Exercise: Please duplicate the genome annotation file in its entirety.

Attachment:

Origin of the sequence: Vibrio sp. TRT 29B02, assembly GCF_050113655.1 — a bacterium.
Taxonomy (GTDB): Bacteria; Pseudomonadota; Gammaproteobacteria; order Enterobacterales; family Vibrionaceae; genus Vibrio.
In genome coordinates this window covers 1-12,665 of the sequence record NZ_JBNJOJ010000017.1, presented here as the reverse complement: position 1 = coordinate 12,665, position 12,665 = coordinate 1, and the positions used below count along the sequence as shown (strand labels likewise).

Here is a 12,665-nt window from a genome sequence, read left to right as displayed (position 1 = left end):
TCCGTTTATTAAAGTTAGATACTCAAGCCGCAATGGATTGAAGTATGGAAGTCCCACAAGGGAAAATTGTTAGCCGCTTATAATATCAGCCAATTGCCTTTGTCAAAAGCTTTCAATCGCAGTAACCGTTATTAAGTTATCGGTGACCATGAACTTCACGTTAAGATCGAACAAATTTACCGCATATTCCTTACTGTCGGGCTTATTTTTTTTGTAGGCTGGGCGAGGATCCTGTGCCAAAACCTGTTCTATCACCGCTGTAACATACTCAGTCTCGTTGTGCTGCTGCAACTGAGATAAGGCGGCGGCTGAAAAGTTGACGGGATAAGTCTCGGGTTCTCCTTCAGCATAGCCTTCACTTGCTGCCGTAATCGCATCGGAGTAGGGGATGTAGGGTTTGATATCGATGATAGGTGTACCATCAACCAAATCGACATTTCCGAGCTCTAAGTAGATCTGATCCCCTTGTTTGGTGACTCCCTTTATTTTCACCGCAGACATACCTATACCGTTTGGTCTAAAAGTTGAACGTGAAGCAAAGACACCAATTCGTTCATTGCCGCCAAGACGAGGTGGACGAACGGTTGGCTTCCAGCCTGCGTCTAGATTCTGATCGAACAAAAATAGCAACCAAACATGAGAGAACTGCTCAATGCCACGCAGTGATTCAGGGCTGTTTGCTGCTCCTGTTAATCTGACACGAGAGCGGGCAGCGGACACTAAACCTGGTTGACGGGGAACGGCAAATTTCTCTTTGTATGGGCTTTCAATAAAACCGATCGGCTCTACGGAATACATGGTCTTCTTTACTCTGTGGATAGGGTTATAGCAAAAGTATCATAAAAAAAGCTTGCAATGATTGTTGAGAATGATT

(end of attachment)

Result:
Origin of the sequence: Vibrio sp. TRT 29B02, assembly GCF_050113655.1 — a bacterium.
Taxonomy (GTDB): Bacteria; Pseudomonadota; Gammaproteobacteria; order Enterobacterales; family Vibrionaceae; genus Vibrio.
In genome coordinates this window covers 1-12,665 of the sequence record NZ_JBNJOJ010000017.1, presented here as the reverse complement: position 1 = coordinate 12,665, position 12,665 = coordinate 1, and the positions used below count along the sequence as shown (strand labels likewise).

Here is a 12,665-nt window from a genome sequence, read left to right as displayed (position 1 = left end):
TCCGTTTATTAAAGTTAGATACTCAAGCCGCAATGGATTGAAGTATGGAAGTCCCACAAGGGAAAATTGTTAGCCGCTTATAATATCAGCCAATTGCCTTTGTCAAAAGCTTTCAATCGCAGTAACCGTTATTAAGTTATCGGTGACCATGAACTTCACGTTAAGATCGAACAAATTTACCGCATATTCCTTACTGTCGGGCTTATTTTTTTTGTAGGCTGGGCGAGGATCCTGTGCCAAAACCTGTTCTATCACCGCTGTAACATACTCAGTCTCGTTGTGCTGCTGCAACTGAGATAAGGCGGCGGCTGAAAAGTTGACGGGATAAGTCTCGGGTTCTCCTTCAGCATAGCCTTCACTTGCTGCCGTAATCGCATCGGAGTAGGGGATGTAGGGTTTGATATCGATGATAGGTGTACCATCAACCAAATCGACATTTCCGAGCTCTAAGTAGATCTGATCCCCTTGTTTGGTGACTCCCTTTATTTTCACCGCAGACATACCTATACCGTTTGGTCTAAAAGTTGAACGTGAAGCAAAGACACCAATTCGTTCATTGCCGCCAAGACGAGGTGGACGAACGGTTGGCTTCCAGCCTGCGTCTAGATTCTGATCGAACAAAAATAGCAACCAAACATGAGAGAACTGCTCAATGCCACGCAGTGATTCAGGGCTGTTTGCTGCTCCTGTTAATCTGACACGAGAGCGGGCAGCGGACACTAAACCTGGTTGACGGGGAACGGCAAATTTCTCTTTGTATGGGCTTTCAATAAAACCGATCGGCTCTACGGAATACATGGTCTTCTTTACTCTGTGGATAGGGTTATAGCAAAAGTATCATAAAAAAAGCTTGCAATGATTGTTGAGAATGATT